Hydrotreating Reactivities of Atmospheric Residues and Correlation with Their Composition and Properties
ENERGY & FUELS
Authors: Cui, Qingyan; Ma, Xiaoliang; Nakano, Koji; Nakabayashi, Koji; Miyawaki, Jin; Al-Mutairi, Adel; Marafi, Abdulazim M. J.; Park, Joo-Il; Yoon, Seong-Ho; Mochida, Isao
In order to better understand the effects of composition and properties of atmospheric residues (AR) on their reactivities for hydrodesulfurization (HDS), hydrodenitrogenation (HDN), hydrodevanadium (HDV), hydrodenickel (HDNi), hydrodeasphaltene (HDAsp), and hydrodeconradson-carbon-residue (HDCCR) in the hydrotreating process, analysis and characterization of three ARs (AA-AR, AB-AR, and AM-AR) from Arabia crudes were conducted, and their hydrotreating reactivities were evaluated in a pilot unit over a catalyst system at 370 degrees C under a H-2 pressure of 13.5 MPa by comparing the conversions of the various species and their rate constants on each catalyst. The overall reactivity of various species decreases in the order of vanadium species > sulfur species approximate to asphaltenes > nickel species > Conradson carbon residue precursor > nitrogen species, regardless of the sources of the ARs. Reactivities of the three ARs in HDS, HDV, and HDAsp increase in the order of AB-AR < AA-AR < AM-AR, while reactivities of the three ARs in HDNi, HDCCR, and HDN are similar. The higher nitrogen and asphaltenes concentrations and larger density of AR have strong and negative effects on the HDS, HDV, and HDAsp reactivities but no significant effect on the HDN, HDNi, and HDCCR reactivities. The B parameter obtained from electron spin resonance analysis can be a good index to predict the HDV reactivity of A.R.
Innate immune recognition and modulation in hepatitis D virus infection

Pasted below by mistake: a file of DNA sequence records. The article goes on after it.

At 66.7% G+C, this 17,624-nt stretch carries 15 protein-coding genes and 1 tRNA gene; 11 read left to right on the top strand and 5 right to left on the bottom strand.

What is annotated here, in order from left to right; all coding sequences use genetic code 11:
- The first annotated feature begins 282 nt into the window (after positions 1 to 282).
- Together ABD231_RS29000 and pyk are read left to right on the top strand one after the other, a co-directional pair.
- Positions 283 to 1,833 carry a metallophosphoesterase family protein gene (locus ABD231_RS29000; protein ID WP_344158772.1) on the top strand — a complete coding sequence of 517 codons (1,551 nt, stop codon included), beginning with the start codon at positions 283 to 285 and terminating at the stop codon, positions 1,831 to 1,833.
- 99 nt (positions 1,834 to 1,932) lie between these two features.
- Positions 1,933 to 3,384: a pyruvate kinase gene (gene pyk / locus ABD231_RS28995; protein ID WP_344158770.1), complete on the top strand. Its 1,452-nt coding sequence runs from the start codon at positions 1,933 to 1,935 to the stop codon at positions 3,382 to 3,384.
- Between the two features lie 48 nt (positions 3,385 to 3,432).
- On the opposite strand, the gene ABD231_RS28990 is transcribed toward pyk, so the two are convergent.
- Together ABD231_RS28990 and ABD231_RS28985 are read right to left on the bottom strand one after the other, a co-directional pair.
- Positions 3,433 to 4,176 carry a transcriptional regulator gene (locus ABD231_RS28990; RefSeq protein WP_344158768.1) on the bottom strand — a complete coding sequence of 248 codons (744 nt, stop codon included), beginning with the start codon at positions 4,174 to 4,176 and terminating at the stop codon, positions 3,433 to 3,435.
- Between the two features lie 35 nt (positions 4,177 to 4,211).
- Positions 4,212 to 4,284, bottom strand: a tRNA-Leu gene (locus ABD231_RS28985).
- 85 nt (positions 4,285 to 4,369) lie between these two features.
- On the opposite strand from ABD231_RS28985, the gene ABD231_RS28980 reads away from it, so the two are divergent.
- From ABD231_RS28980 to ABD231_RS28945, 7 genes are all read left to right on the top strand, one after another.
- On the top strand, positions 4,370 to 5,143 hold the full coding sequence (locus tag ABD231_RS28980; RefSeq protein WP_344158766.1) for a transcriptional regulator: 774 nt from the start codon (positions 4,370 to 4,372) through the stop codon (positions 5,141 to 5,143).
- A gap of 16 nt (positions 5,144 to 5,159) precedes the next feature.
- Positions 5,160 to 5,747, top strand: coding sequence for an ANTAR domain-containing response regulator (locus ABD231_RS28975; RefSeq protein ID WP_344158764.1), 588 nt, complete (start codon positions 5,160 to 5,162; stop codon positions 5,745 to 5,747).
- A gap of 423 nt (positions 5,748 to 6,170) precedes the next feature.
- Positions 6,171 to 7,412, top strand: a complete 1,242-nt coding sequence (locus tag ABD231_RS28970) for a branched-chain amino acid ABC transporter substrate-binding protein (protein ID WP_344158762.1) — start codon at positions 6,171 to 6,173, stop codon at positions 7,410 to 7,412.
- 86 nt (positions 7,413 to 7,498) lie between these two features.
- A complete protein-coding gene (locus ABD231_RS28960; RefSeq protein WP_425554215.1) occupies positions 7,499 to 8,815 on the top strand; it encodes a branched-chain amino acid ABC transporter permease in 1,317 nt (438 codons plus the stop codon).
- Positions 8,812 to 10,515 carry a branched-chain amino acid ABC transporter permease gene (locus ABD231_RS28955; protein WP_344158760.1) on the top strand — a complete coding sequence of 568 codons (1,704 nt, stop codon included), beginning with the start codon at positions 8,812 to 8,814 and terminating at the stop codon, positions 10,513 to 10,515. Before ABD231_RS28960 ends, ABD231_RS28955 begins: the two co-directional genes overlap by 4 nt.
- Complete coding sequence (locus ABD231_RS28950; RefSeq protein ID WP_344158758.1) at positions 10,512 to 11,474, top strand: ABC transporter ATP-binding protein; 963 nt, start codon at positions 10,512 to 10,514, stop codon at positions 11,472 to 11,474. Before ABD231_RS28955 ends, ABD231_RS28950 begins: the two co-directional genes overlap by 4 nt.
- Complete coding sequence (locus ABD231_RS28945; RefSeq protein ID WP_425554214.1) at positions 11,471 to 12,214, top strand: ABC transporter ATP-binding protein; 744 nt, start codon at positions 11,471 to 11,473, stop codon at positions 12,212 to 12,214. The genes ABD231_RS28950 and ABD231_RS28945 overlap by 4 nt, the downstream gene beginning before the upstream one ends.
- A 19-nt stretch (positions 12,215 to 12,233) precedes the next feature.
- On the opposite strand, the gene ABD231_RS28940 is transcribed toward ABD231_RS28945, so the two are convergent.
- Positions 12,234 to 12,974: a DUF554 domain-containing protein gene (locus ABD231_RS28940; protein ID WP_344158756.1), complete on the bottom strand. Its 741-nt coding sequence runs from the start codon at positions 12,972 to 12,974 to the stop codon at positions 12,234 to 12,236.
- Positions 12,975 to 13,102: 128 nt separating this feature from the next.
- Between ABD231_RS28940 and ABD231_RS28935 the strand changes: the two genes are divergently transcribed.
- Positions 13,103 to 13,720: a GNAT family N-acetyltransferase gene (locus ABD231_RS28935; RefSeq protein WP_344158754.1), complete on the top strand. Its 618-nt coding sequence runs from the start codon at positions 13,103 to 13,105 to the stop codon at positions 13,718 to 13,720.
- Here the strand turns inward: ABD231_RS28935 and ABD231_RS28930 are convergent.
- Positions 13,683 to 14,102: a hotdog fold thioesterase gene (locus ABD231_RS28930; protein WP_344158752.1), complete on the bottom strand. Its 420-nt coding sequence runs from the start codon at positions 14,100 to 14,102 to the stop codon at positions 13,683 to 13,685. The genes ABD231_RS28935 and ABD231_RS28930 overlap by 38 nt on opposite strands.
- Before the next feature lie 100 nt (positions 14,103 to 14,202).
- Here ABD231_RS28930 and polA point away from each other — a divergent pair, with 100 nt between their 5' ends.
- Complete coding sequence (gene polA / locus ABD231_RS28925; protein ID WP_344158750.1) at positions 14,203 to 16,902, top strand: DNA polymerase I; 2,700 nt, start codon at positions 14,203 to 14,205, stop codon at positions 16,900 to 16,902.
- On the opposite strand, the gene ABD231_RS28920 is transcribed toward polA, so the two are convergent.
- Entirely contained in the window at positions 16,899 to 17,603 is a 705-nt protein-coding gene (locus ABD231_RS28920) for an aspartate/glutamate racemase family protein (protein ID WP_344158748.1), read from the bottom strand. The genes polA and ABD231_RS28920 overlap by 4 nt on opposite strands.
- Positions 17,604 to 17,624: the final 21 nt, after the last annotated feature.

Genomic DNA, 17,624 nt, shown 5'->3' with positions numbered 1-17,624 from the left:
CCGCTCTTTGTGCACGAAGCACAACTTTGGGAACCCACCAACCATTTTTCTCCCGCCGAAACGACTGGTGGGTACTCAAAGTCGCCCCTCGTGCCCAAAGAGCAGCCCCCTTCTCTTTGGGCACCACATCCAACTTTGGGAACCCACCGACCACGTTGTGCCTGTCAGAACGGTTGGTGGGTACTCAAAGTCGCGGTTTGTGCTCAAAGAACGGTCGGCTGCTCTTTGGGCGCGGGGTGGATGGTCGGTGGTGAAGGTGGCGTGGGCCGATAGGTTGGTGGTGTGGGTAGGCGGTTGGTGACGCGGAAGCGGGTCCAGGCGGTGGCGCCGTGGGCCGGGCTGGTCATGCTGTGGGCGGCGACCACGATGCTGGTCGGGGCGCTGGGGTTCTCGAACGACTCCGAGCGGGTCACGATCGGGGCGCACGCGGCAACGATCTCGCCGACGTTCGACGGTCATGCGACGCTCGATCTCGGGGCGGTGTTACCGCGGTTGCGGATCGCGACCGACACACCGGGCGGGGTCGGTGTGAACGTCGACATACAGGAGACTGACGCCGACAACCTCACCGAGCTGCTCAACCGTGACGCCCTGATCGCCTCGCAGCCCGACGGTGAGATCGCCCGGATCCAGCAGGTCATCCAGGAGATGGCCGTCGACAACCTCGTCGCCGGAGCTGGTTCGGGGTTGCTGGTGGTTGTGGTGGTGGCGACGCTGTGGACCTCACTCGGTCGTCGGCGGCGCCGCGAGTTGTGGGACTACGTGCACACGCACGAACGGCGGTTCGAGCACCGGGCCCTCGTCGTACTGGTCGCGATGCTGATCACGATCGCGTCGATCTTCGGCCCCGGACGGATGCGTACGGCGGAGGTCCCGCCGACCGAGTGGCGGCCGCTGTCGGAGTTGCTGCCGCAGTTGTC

WORLD JOURNAL OF GASTROENTEROLOGY
Authors: Jung, Stephanie; Altstetter, Sebastian Maximilian; Protzer, Ulrike
Hepatitis D virus (HDV) is a global health threat with more than 15 million humans affected. Current treatment options are largely unsatisfactory leaving chronically infected humans at high risk to develop liver cirrhosis and hepatocellular carcinoma. HDV is the only human satellite virus known. It encodes only two proteins, and requires Hepatitis B virus (HBV) envelope protein expression for productive virion release and spread of the infection. How HDV could evolve and why HBV was selected as a helper virus remains unknown. Since the discovery of Na+-taurocholate co-transporting polypeptide as the essential uptake receptor for HBV and HDV, we are beginning to understand the interactions of HDV and the immune system. While HBV is mostly regarded a stealth virus, that escapes innate immune recognition, HBV-HDV coinfection is characterized by a strong innate immune response. Cytoplasmic RNA sensor melanoma differentiation antigen 5 has been reported to recognize HDV RNA replication and activate innate immunity. Innate immunity, however, seems not to impair HDV replication while it inhibits HBV. In this review, we describe what is known up-to-date about the interplay between HBV as a helper and HDV's immune evasion strategy and identify where additional research is required.